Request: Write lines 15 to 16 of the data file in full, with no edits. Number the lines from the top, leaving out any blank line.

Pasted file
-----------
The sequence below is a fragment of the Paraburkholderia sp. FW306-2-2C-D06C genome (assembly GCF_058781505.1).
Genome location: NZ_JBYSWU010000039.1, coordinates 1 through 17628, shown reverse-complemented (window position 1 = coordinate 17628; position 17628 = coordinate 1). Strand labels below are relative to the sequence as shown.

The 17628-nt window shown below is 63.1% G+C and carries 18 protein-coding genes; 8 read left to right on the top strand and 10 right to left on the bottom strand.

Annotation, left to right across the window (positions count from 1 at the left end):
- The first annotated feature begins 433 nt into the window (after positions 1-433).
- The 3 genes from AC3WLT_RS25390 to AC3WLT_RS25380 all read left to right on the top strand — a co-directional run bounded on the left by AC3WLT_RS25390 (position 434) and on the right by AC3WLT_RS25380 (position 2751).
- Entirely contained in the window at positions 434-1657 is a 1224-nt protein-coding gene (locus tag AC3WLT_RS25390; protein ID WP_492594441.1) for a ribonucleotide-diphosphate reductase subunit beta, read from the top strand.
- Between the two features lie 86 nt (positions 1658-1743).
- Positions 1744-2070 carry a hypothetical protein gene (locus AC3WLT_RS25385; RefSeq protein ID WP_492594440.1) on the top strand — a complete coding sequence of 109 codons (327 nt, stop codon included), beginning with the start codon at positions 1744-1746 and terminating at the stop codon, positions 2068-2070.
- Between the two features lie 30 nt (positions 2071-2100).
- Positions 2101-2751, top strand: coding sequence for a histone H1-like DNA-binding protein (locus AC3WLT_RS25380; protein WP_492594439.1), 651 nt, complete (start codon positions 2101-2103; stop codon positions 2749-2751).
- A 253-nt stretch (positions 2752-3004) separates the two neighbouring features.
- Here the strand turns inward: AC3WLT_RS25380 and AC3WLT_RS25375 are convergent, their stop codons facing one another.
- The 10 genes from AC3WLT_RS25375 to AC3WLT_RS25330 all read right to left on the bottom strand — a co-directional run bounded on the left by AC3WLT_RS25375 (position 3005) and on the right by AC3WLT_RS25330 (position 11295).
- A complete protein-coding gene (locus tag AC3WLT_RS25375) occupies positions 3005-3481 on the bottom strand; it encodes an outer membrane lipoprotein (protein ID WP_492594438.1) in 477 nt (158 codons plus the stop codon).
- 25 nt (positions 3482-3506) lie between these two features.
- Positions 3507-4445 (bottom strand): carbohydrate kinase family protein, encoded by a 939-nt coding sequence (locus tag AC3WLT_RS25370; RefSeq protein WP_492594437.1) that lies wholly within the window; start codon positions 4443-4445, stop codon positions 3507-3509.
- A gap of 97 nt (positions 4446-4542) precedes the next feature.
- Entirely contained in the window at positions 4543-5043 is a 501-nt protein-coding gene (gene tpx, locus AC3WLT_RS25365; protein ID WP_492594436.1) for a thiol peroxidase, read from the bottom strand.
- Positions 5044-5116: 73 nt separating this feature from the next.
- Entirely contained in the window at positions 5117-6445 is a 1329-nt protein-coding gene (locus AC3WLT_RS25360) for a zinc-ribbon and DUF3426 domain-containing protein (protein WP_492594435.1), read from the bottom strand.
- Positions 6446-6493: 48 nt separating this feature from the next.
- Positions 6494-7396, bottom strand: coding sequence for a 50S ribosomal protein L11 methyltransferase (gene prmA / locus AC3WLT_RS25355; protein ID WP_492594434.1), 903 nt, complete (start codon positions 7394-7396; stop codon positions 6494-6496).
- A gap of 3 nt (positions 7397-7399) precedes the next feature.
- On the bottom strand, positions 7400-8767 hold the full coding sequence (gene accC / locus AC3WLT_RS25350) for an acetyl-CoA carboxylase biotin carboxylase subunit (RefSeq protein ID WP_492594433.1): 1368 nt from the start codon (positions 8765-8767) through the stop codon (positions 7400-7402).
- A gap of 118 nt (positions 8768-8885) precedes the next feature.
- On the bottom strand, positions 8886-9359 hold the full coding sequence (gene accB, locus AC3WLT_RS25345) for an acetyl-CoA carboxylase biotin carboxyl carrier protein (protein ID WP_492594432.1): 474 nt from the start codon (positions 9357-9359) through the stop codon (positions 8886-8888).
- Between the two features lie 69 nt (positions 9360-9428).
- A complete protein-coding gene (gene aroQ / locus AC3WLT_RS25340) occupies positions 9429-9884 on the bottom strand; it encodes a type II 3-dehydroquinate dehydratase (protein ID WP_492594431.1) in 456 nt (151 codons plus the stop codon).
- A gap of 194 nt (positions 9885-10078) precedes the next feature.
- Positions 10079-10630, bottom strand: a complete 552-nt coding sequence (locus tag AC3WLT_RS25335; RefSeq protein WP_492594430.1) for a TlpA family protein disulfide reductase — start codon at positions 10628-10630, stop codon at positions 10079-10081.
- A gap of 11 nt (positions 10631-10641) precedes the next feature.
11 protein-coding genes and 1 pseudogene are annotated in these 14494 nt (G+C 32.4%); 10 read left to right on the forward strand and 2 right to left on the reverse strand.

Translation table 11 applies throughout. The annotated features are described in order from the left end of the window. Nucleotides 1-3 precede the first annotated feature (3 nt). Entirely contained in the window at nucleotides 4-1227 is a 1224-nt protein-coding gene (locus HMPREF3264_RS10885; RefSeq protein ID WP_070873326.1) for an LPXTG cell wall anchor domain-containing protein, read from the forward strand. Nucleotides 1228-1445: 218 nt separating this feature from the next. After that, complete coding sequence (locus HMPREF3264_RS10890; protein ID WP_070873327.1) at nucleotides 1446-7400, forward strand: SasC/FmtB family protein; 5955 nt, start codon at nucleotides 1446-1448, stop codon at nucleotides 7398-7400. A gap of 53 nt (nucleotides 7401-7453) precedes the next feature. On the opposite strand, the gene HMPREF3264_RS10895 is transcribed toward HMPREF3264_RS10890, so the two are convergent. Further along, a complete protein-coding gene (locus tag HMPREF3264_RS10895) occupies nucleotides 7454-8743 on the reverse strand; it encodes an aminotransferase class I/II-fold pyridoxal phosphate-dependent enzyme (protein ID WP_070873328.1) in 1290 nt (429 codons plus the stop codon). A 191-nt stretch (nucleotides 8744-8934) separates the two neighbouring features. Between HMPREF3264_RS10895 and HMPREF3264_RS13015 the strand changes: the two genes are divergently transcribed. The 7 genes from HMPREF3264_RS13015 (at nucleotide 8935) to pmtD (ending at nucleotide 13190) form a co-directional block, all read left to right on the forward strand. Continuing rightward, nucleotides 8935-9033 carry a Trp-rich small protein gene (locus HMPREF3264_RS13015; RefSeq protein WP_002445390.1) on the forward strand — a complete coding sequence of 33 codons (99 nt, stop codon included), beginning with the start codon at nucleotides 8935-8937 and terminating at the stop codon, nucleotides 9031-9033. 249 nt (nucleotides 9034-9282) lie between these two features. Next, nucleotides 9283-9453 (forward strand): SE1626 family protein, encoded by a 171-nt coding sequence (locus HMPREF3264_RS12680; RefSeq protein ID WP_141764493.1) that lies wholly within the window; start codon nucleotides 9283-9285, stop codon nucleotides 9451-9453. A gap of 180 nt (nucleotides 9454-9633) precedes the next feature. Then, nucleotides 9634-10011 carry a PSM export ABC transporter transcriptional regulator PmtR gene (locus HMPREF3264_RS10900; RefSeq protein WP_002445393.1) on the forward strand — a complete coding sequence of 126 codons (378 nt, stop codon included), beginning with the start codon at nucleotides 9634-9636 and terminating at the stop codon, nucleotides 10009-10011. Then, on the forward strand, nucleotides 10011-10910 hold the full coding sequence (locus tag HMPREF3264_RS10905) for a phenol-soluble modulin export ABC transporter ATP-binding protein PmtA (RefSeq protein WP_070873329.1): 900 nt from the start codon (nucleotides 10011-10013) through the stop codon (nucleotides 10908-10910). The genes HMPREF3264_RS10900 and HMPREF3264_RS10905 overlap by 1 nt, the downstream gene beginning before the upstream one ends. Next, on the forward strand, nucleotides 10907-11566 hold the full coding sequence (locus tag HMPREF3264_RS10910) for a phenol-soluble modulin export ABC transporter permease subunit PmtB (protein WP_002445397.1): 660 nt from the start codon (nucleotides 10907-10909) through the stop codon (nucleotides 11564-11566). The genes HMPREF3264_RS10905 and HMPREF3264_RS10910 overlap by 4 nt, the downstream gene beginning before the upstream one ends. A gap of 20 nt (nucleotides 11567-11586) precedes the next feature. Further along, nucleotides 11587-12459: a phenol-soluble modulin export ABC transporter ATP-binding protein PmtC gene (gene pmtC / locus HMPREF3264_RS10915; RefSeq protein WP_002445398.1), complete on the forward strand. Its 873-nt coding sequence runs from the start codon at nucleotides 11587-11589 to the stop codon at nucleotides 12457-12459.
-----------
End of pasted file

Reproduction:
- A complete protein-coding gene (locus tag AC3WLT_RS25375) occupies positions 3005-3481 on the bottom strand; it encodes an outer membrane lipoprotein (protein ID WP_492594438.1) in 477 nt (158 codons plus the stop codon).
- 25 nt (positions 3482-3506) lie between these two features.